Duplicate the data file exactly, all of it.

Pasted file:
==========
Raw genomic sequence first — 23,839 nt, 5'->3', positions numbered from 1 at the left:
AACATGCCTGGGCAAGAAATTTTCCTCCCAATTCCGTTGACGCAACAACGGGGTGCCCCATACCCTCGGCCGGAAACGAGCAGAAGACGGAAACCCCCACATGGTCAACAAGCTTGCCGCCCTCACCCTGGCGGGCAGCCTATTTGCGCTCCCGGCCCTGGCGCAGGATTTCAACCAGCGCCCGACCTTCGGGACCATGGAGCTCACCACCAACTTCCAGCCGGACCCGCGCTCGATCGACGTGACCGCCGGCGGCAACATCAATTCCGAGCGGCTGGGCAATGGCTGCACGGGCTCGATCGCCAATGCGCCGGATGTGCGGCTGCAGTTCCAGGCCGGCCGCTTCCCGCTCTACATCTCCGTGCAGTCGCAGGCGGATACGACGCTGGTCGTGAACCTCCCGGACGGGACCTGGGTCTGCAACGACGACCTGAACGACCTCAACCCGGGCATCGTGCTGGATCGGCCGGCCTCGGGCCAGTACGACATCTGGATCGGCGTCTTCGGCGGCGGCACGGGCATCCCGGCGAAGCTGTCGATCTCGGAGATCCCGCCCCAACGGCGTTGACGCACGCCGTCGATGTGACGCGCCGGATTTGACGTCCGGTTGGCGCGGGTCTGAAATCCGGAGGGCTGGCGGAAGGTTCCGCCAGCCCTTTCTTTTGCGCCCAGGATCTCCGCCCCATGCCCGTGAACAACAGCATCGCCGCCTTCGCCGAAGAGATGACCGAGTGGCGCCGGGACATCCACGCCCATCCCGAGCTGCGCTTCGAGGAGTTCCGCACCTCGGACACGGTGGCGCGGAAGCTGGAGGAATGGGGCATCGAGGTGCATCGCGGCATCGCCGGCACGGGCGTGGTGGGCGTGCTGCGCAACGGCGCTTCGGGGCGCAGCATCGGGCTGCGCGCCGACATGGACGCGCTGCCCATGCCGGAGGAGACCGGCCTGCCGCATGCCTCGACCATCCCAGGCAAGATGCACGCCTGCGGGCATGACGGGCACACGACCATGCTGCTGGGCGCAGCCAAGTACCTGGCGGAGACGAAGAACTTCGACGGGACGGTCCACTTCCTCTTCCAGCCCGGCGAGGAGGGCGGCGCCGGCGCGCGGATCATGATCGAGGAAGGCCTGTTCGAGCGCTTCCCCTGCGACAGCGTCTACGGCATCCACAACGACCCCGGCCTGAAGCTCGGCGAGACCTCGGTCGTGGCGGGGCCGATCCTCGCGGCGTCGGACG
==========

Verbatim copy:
Raw genomic sequence first — 23,839 nt, 5'->3', positions numbered from 1 at the left:
AACATGCCTGGGCAAGAAATTTTCCTCCCAATTCCGTTGACGCAACAACGGGGTGCCCCATACCCTCGGCCGGAAACGAGCAGAAGACGGAAACCCCCACATGGTCAACAAGCTTGCCGCCCTCACCCTGGCGGGCAGCCTATTTGCGCTCCCGGCCCTGGCGCAGGATTTCAACCAGCGCCCGACCTTCGGGACCATGGAGCTCACCACCAACTTCCAGCCGGACCCGCGCTCGATCGACGTGACCGCCGGCGGCAACATCAATTCCGAGCGGCTGGGCAATGGCTGCACGGGCTCGATCGCCAATGCGCCGGATGTGCGGCTGCAGTTCCAGGCCGGCCGCTTCCCGCTCTACATCTCCGTGCAGTCGCAGGCGGATACGACGCTGGTCGTGAACCTCCCGGACGGGACCTGGGTCTGCAACGACGACCTGAACGACCTCAACCCGGGCATCGTGCTGGATCGGCCGGCCTCGGGCCAGTACGACATCTGGATCGGCGTCTTCGGCGGCGGCACGGGCATCCCGGCGAAGCTGTCGATCTCGGAGATCCCGCCCCAACGGCGTTGACGCACGCCGTCGATGTGACGCGCCGGATTTGACGTCCGGTTGGCGCGGGTCTGAAATCCGGAGGGCTGGCGGAAGGTTCCGCCAGCCCTTTCTTTTGCGCCCAGGATCTCCGCCCCATGCCCGTGAACAACAGCATCGCCGCCTTCGCCGAAGAGATGACCGAGTGGCGCCGGGACATCCACGCCCATCCCGAGCTGCGCTTCGAGGAGTTCCGCACCTCGGACACGGTGGCGCGGAAGCTGGAGGAATGGGGCATCGAGGTGCATCGCGGCATCGCCGGCACGGGCGTGGTGGGCGTGCTGCGCAACGGCGCTTCGGGGCGCAGCATCGGGCTGCGCGCCGACATGGACGCGCTGCCCATGCCGGAGGAGACCGGCCTGCCGCATGCCTCGACCATCCCAGGCAAGATGCACGCCTGCGGGCATGACGGGCACACGACCATGCTGCTGGGCGCAGCCAAGTACCTGGCGGAGACGAAGAACTTCGACGGGACGGTCCACTTCCTCTTCCAGCCCGGCGAGGAGGGCGGCGCCGGCGCGCGGATCATGATCGAGGAAGGCCTGTTCGAGCGCTTCCCCTGCGACAGCGTCTACGGCATCCACAACGACCCCGGCCTGAAGCTCGGCGAGACCTCGGTCGTGGCGGGGCCGATCCTCGCGGCGTCGGACG